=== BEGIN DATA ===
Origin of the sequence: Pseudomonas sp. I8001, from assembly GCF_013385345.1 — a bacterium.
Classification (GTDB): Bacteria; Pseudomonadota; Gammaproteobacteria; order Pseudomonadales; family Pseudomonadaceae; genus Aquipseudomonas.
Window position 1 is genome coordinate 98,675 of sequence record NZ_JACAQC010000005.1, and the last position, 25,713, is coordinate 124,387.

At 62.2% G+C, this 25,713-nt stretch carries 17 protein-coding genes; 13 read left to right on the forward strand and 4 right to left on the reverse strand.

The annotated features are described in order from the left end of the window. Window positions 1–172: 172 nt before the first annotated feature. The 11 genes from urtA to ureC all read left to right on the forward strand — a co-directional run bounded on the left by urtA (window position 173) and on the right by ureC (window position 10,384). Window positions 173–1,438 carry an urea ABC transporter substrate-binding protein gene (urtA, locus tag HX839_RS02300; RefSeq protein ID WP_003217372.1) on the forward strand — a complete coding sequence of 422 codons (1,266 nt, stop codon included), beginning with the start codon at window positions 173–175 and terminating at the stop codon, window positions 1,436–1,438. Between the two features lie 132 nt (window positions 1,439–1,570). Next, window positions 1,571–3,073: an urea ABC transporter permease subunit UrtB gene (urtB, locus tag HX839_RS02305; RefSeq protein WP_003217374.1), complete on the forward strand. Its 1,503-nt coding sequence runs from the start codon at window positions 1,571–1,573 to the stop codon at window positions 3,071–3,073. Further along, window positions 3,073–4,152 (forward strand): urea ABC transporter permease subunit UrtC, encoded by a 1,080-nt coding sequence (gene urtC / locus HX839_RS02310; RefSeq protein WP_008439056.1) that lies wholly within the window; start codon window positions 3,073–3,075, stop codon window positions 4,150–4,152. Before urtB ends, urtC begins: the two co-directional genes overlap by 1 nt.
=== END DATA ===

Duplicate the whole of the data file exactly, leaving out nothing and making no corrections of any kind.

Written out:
Origin of the sequence: Pseudomonas sp. I8001, from assembly GCF_013385345.1 — a bacterium.
Classification (GTDB): Bacteria; Pseudomonadota; Gammaproteobacteria; order Pseudomonadales; family Pseudomonadaceae; genus Aquipseudomonas.
Window position 1 is genome coordinate 98,675 of sequence record NZ_JACAQC010000005.1, and the last position, 25,713, is coordinate 124,387.

At 62.2% G+C, this 25,713-nt stretch carries 17 protein-coding genes; 13 read left to right on the forward strand and 4 right to left on the reverse strand.

The annotated features are described in order from the left end of the window. Window positions 1–172: 172 nt before the first annotated feature. The 11 genes from urtA to ureC all read left to right on the forward strand — a co-directional run bounded on the left by urtA (window position 173) and on the right by ureC (window position 10,384). Window positions 173–1,438 carry an urea ABC transporter substrate-binding protein gene (urtA, locus tag HX839_RS02300; RefSeq protein ID WP_003217372.1) on the forward strand — a complete coding sequence of 422 codons (1,266 nt, stop codon included), beginning with the start codon at window positions 173–175 and terminating at the stop codon, window positions 1,436–1,438. Between the two features lie 132 nt (window positions 1,439–1,570). Next, window positions 1,571–3,073: an urea ABC transporter permease subunit UrtB gene (urtB, locus tag HX839_RS02305; RefSeq protein WP_003217374.1), complete on the forward strand. Its 1,503-nt coding sequence runs from the start codon at window positions 1,571–1,573 to the stop codon at window positions 3,071–3,073. Further along, window positions 3,073–4,152 (forward strand): urea ABC transporter permease subunit UrtC, encoded by a 1,080-nt coding sequence (gene urtC / locus HX839_RS02310; RefSeq protein WP_008439056.1) that lies wholly within the window; start codon window positions 3,073–3,075, stop codon window positions 4,150–4,152. Before urtB ends, urtC begins: the two co-directional genes overlap by 1 nt.